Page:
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Talia voce refert ; curisque ingentibus æger
Newton. 131. — endanger'd Heav'n's perpetual King,] The reader should remark here the propriety of the word perpetual. Beelzebub doth not say eternal King, for then he could not have boasted of en. dangering his kingdom : but he endeavours to detract as much as he can from God's everlasting dominion, and calls him only perpetual King, King from time immemorial, or without interruption, as Ovid says perpetuum carmen, Met. i. 4.
-primaque ab origine mundi
Ad mea perpetuum deducite tempora carmen.
But he who reigns
whate'er his bus'ness be] The business which God hath appointed for us to do. So in ii. 70. His torments are the torments which he hath appointed for us to suffer. Many instances of this way of speaking may be found in this poem.
to be weak is miserable
Doing or suffering :) Satan having in his speech boasted that the “ strength of Gods could not fail," ver, 116. and Beelzebub having said, ver. 146, “ if God has left us this our strength entire to suffer pain strongly, or to do him mightier service as his thralls, what then can our strength avail us ?" Satan here replies very properly, whether we are to suffer or to work, yet still it is some comfort to have our strength undiminished; for it is a miserable thing (says he) to be weak, and without strength, whether we are doing or suffering. This is the sense of the place; and this is far. ther confirmed by what Belial says in ii. 199. .
To suffer as to do
Pearce, 199. or Typhon, whom the den
By ancient Tarsus held,] Typhon is the same with Tye phoëus. That the den of Typhoëus was in Cilicia, of which Tarsus
was a celebrated city, we are told by Pindar and Pomponius Mela. I am much mistaken, if Milton did not make use of Farnaby's note on Ovid. Met. V. 347. to which I refer the reader. He took ancient Tarsus perhaps from Nonnus :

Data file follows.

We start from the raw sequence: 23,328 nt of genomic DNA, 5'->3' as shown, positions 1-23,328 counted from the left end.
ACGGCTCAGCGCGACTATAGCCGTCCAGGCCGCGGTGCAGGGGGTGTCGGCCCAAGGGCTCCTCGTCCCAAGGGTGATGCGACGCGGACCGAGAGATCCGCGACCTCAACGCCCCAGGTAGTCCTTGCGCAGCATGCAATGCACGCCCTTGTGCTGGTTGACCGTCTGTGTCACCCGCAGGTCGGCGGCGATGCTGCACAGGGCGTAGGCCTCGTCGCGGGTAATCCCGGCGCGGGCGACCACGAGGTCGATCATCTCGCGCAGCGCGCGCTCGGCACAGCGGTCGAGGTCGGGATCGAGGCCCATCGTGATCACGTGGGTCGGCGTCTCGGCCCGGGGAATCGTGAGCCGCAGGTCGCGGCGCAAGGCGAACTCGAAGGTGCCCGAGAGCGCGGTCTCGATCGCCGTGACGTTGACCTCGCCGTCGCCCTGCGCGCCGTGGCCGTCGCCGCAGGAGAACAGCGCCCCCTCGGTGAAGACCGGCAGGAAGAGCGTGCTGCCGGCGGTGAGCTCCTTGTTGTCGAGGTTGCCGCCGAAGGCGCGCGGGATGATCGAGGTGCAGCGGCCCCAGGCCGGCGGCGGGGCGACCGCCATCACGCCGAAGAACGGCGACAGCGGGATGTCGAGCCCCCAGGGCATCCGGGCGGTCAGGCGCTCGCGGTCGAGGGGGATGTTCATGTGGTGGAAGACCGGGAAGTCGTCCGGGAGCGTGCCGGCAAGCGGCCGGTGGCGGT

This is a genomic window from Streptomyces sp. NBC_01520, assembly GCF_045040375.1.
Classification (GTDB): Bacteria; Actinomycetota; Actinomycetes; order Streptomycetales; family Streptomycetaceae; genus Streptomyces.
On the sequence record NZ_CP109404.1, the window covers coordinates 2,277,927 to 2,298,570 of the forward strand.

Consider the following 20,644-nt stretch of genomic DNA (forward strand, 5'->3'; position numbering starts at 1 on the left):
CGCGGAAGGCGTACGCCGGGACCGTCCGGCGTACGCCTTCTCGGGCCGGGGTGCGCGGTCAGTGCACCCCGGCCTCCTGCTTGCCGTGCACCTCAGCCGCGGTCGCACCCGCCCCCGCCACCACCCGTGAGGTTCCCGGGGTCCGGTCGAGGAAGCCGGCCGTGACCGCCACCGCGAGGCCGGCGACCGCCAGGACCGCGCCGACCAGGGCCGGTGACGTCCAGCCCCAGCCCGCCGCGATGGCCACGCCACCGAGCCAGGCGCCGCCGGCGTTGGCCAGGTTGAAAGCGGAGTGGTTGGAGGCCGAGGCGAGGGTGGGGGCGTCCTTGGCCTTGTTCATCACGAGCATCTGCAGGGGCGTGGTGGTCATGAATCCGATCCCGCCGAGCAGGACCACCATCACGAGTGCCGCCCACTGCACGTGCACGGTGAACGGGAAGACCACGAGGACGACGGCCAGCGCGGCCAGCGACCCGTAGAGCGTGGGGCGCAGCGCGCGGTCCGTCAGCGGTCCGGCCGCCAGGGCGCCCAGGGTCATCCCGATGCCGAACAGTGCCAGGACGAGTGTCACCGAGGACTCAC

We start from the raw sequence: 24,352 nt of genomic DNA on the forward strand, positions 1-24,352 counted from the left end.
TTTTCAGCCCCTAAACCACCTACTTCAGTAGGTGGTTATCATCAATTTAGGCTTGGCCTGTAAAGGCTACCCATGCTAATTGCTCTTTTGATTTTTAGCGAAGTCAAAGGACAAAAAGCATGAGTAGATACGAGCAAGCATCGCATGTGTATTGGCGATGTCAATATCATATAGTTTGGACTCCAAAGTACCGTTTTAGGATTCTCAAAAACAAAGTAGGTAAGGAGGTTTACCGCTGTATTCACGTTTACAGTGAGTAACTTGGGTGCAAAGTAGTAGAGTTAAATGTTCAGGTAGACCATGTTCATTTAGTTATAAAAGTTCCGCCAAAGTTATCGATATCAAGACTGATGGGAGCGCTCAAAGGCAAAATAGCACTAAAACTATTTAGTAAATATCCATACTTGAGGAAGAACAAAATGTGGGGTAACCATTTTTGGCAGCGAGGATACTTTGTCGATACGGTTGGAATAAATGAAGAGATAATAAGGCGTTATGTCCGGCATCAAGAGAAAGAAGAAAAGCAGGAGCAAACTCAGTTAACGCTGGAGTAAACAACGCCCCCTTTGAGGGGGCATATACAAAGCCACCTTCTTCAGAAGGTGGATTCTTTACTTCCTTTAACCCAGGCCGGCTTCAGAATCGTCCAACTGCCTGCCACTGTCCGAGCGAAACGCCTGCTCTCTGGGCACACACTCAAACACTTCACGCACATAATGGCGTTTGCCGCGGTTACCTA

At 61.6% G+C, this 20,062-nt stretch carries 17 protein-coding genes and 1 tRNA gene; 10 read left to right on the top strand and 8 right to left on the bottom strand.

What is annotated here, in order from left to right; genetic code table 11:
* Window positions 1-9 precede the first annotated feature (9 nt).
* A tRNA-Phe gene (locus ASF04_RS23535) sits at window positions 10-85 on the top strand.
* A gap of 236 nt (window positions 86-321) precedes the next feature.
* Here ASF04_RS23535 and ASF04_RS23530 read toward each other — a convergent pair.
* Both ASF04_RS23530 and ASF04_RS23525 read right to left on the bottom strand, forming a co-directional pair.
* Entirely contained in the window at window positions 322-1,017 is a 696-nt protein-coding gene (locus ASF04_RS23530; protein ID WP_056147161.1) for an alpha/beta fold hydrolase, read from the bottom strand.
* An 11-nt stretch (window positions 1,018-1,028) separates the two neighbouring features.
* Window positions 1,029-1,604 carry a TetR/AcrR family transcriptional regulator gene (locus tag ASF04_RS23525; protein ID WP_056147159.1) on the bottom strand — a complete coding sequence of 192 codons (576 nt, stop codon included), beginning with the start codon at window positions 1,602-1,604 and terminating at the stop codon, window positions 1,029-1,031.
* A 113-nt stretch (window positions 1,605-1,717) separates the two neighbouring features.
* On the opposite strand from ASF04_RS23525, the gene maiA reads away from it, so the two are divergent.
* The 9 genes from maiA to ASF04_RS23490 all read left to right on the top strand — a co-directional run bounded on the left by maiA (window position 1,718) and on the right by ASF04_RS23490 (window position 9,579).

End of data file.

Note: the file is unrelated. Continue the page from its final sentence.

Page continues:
Ταρσος αειδομενη πρωτοπΓολις, , which is quoted in Lloyd's Dictionary.
Fortis. that sea-beast Leviathan,] The best critics seem now to be agreed, that the author of the book of Job, by the Leviathan meant the crocodile; and Milton describes it in the same manner, partly as a fish, and partly as a beast, and attributes scales to it: and yet, by some things, one would think that he took it rather for a whale (as was the general opinion) there being no crocodiles upon the coasts of Norway ; and what follows being related of the whale, but never, as I have heard, of the crocodile.
Newton. 205. - as seamen tell,] Words well added to obviate the in. credibility of casting anchor in this manner.
Hume. That some fishes on the coast of Norway have been taken for islands, I suppose Milton had learned from Olaus Magnus, and other writers; and it is amply confirmed by Pontoppidan's description of the Kraken, in his account of Norway ; which are authorities sufficient to justify a poet, though perhaps not a natural historian.